I should qualify that my love for the game of baseball was renewed, not my love for the sport, which is run by men and women who continue to annoy me in many ways—from the lukewarm punishments meted out to the Houston Astros players involved in the cheating scheme to the pathetic "apologies" issued by many of those same, politically-careful players, from continued intrusive and unnecessary changes shoehorned into the game to the millions of dollars moving from fat-pocketed owners to various right wing conservative groups and politicians. (And don't get me started on replay.) Yet while listening to the segment's host and guests—1A host Todd Zwillich, Yahoo Sports' Mike Oz, the Athletic's Mark Carig, and Astros lifer-fan Tony Adams, who documented the scandal via YouTube clips and whose suffering was practically visible in the air during the discussion—the old tug of the game strengthened. By the end of the half hour was I forced to admit to myself that I might not stay away from the game this season quite as much as I'd predicted I would.
As I listened, a stray comment from Darrin Jackson, of all people, came to mind. Jackson is the color analyst with play-by-play man Ed Farmer on Chicago White Sox radio broadcasts; I've been listening to this pair for years. "DJ" enjoyed uneventful stays with seven teams, posting a career .696. OPS, slugging .403, hit 80 home runs, collecting 317 RBI, and hitting for an average of .257. He was a top ten Defensive WAR player twice, yet in 1989 was fourth in errors made; the season before inking a sweet contract (for two-million dollars, with the Toronto Blue Jays, in 1993) he was first in Double Plays Grounded Into and fourth in overall outs made. No need to dig any deeper in Baseball Reference's stats trove: DJ was, in short, an above-average player who managed to parlay limited skills into a twelve-year professional baseball career, including a stint in Japan. My favorite kind of player. During White Sox games, DJ will often comment that as a hitter who recognized his limitations, he'd stand at the plate and, against virtually every pitcher, plan on seeing a fastball; he would then adjust to whatever pitch came at him, based on its speed and movement and spin. This approach is hardly novel; in fact, it's standard. Sit "dead red," and adjust.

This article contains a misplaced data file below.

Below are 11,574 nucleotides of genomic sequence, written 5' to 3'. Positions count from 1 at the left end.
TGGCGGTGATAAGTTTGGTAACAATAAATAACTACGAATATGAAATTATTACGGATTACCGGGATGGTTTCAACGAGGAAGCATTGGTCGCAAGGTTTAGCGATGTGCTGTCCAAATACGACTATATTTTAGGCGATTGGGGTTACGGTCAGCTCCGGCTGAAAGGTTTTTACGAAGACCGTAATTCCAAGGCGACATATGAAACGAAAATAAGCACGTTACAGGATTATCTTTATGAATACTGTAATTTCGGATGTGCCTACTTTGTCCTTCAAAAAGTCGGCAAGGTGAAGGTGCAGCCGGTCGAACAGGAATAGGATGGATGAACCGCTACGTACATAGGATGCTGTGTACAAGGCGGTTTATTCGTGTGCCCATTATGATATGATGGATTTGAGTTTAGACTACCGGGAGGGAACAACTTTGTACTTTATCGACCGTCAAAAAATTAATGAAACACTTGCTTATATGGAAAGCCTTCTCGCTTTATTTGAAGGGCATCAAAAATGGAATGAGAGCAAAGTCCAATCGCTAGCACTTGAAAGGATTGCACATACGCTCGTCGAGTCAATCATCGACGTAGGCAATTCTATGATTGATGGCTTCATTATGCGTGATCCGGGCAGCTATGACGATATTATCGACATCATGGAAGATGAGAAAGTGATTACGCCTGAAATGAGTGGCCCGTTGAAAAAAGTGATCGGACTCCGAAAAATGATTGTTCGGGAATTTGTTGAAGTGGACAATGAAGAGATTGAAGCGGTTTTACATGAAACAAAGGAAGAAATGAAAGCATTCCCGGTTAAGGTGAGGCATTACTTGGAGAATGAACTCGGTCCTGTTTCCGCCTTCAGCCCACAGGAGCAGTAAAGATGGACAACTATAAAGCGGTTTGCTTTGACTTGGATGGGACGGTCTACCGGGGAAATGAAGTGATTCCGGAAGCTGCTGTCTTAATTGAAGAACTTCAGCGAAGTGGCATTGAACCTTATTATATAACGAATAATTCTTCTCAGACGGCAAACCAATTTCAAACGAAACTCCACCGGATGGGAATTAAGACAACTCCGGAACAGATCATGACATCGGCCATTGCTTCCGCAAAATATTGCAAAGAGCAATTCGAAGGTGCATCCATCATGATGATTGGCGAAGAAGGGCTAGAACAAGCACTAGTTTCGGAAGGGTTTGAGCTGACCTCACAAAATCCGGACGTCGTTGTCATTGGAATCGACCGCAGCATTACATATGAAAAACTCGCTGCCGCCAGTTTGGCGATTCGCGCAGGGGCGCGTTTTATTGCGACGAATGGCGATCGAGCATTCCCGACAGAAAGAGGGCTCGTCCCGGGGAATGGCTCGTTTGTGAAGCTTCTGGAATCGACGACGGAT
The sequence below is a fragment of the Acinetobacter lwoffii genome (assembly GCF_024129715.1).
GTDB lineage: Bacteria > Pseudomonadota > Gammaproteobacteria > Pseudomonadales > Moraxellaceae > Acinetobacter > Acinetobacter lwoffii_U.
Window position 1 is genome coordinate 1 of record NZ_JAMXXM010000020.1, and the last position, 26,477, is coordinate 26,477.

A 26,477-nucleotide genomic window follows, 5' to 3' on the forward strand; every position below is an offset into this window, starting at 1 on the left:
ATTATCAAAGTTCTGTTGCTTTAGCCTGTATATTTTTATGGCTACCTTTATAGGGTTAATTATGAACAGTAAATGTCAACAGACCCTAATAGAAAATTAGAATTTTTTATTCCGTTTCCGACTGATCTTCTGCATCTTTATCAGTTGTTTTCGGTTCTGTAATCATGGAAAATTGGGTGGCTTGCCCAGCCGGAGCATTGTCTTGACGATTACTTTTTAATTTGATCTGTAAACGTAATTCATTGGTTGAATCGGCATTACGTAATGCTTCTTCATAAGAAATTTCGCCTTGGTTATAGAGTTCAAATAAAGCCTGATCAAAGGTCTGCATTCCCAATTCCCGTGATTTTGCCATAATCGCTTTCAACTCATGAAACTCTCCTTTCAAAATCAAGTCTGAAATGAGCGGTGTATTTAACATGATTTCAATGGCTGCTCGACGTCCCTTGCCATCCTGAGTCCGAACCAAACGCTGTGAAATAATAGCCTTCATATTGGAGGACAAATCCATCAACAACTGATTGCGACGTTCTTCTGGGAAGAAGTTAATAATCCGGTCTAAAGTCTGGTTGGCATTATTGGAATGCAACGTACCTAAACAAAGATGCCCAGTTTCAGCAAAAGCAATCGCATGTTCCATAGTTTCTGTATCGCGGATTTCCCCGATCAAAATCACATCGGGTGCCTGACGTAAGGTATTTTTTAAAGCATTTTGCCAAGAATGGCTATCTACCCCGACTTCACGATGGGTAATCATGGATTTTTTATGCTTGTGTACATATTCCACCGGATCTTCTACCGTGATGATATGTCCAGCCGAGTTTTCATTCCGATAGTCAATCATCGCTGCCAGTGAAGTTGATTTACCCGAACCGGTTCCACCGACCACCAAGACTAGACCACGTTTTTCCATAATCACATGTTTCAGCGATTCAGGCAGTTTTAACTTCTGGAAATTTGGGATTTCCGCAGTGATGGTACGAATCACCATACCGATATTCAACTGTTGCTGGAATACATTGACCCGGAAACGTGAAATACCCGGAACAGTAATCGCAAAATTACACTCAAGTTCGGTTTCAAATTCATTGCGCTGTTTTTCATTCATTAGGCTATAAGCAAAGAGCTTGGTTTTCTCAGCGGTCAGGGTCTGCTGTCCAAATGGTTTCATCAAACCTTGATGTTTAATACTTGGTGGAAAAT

|Hard at work. Good luck with that.|
The fact that a batter at the Major League level can hit anything well still astounds me, given the elite skills of most pitchers: a ball is coming at you at 95 miles and hour and in the split-second of its journey might dart and dip or swerve, break or rise, lose speed or seemingly gain speed, and you've got to swing a heavy bat and try to make contact. Good luck with that. That Jackson was able to make contact over a dozen years against future Hall of Fame pitchers and other hurlers only slightly less gifted, often enough to earn rewards and steady contracts, is a beautiful, even a moving, thing. And he did so by expecting heat, and adjusting. In other words, by guessing and making a change on the fly, a necessary evil in the beautiful game endured by batters age twelve, twenty, forty-two, and every age in between, in back yards and college fields and maybe Yankee Stadium—a necessity born of athleticism in its truest sense, which seeks not perfection but a testing of skills against the body's limitations. Several Astros players tried to sidestep this by cheating.
Give me poor DJ, flailing at the plate, failing often, while cashing a million-dollar paycheck and providing for himself and his family in perpetuity. Cheers to him. I'd rather see a batter stalking to the dugout after being fooled by a pitch than standing on second, having cheated for an unfair advantage; call me perverse. Players will take every advantage they can get on the field. Why do we—fans and players—need anything more? The challenges faced by hitters like Darrin Jackson and hundreds of others like him at the MLB level—chalk up my renewed love for this to naiveté or sentimentality or preciousness. Tell me that I have no idea since I'm not out there facing the game's elite pitchers, often several a game. Call it want you want. I call it my love for the game. I'll stoke it at every college, Minor League, and, yeah, MLB game I listen to or attend this year.
I'll give the great Eric Burdon and the Animals the last words.
I know you’ve been
Oh, yes you have.
And now you want me back.